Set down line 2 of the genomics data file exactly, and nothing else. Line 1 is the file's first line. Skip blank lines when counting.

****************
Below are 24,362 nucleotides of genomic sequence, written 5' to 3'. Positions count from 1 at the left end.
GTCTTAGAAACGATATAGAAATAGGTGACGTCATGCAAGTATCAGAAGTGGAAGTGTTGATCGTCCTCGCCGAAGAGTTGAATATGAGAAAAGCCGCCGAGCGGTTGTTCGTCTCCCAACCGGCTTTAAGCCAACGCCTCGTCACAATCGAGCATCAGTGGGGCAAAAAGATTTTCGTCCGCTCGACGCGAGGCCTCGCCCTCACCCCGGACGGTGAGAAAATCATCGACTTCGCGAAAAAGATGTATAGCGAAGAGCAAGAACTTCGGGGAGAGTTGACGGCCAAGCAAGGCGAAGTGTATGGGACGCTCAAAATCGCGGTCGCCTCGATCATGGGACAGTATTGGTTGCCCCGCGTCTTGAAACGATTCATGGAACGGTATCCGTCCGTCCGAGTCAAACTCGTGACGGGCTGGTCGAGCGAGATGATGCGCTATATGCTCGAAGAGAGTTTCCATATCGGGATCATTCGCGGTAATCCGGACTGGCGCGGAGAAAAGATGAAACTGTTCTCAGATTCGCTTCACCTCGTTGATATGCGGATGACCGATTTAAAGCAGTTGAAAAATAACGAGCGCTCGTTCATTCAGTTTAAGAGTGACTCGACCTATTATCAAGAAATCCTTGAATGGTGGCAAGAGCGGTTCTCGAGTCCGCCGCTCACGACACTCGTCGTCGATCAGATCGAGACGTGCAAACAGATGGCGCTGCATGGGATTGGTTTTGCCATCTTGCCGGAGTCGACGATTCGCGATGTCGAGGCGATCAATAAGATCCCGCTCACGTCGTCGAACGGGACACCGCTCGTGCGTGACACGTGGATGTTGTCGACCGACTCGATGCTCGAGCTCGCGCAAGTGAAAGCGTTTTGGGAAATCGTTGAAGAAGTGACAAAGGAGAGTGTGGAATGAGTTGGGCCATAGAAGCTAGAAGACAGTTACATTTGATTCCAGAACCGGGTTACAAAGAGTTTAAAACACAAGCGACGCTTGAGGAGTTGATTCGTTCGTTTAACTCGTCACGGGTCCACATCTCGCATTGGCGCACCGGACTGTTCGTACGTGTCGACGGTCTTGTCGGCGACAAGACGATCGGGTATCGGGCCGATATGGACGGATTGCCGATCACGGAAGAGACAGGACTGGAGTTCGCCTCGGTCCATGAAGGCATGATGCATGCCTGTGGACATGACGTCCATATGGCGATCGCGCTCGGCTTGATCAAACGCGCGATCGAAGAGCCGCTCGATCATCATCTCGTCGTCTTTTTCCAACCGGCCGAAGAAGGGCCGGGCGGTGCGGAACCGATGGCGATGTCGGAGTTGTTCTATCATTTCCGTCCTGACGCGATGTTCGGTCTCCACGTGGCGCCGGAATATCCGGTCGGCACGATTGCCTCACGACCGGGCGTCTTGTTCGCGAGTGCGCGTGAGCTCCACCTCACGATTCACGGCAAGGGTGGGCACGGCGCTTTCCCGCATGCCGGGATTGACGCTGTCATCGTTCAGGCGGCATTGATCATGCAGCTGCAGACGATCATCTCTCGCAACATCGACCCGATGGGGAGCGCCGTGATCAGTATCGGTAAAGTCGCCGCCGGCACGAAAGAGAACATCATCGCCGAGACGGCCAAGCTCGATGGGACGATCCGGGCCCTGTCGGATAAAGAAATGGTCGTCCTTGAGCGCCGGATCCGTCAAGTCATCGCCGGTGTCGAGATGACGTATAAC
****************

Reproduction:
GTCTTAGAAACGATATAGAAATAGGTGACGTCATGCAAGTATCAGAAGTGGAAGTGTTGATCGTCCTCGCCGAAGAGTTGAATATGAGAAAAGCCGCCGAGCGGTTGTTCGTCTCCCAACCGGCTTTAAGCCAACGCCTCGTCACAATCGAGCATCAGTGGGGCAAAAAGATTTTCGTCCGCTCGACGCGAGGCCTCGCCCTCACCCCGGACGGTGAGAAAATCATCGACTTCGCGAAAAAGATGTATAGCGAAGAGCAAGAACTTCGGGGAGAGTTGACGGCCAAGCAAGGCGAAGTGTATGGGACGCTCAAAATCGCGGTCGCCTCGATCATGGGACAGTATTGGTTGCCCCGCGTCTTGAAACGATTCATGGAACGGTATCCGTCCGTCCGAGTCAAACTCGTGACGGGCTGGTCGAGCGAGATGATGCGCTATATGCTCGAAGAGAGTTTCCATATCGGGATCATTCGCGGTAATCCGGACTGGCGCGGAGAAAAGATGAAACTGTTCTCAGATTCGCTTCACCTCGTTGATATGCGGATGACCGATTTAAAGCAGTTGAAAAATAACGAGCGCTCGTTCATTCAGTTTAAGAGTGACTCGACCTATTATCAAGAAATCCTTGAATGGTGGCAAGAGCGGTTCTCGAGTCCGCCGCTCACGACACTCGTCGTCGATCAGATCGAGACGTGCAAACAGATGGCGCTGCATGGGATTGGTTTTGCCATCTTGCCGGAGTCGACGATTCGCGATGTCGAGGCGATCAATAAGATCCCGCTCACGTCGTCGAACGGGACACCGCTCGTGCGTGACACGTGGATGTTGTCGACCGACTCGATGCTCGAGCTCGCGCAAGTGAAAGCGTTTTGGGAAATCGTTGAAGAAGTGACAAAGGAGAGTGTGGAATGAGTTGGGCCATAGAAGCTAGAAGACAGTTACATTTGATTCCAGAACCGGGTTACAAAGAGTTTAAAACACAAGCGACGCTTGAGGAGTTGATTCGTTCGTTTAACTCGTCACGGGTCCACATCTCGCATTGGCGCACCGGACTGTTCGTACGTGTCGACGGTCTTGTCGGCGACAAGACGATCGGGTATCGGGCCGATATGGACGGATTGCCGATCACGGAAGAGACAGGACTGGAGTTCGCCTCGGTCCATGAAGGCATGATGCATGCCTGTGGACATGACGTCCATATGGCGATCGCGCTCGGCTTGATCAAACGCGCGATCGAAGAGCCGCTCGATCATCATCTCGTCGTCTTTTTCCAACCGGCCGAAGAAGGGCCGGGCGGTGCGGAACCGATGGCGATGTCGGAGTTGTTCTATCATTTCCGTCCTGACGCGATGTTCGGTCTCCACGTGGCGCCGGAATATCCGGTCGGCACGATTGCCTCACGACCGGGCGTCTTGTTCGCGAGTGCGCGTGAGCTCCACCTCACGATTCACGGCAAGGGTGGGCACGGCGCTTTCCCGCATGCCGGGATTGACGCTGTCATCGTTCAGGCGGCATTGATCATGCAGCTGCAGACGATCATCTCTCGCAACATCGACCCGATGGGGAGCGCCGTGATCAGTATCGGTAAAGTCGCCGCCGGCACGAAAGAGAACATCATCGCCGAGACGGCCAAGCTCGATGGGACGATCCGGGCCCTGTCGGATAAAGAAATGGTCGTCCTTGAGCGCCGGATCCGTCAAGTCATCGCCGGTGTCGAGATGACGTATAAC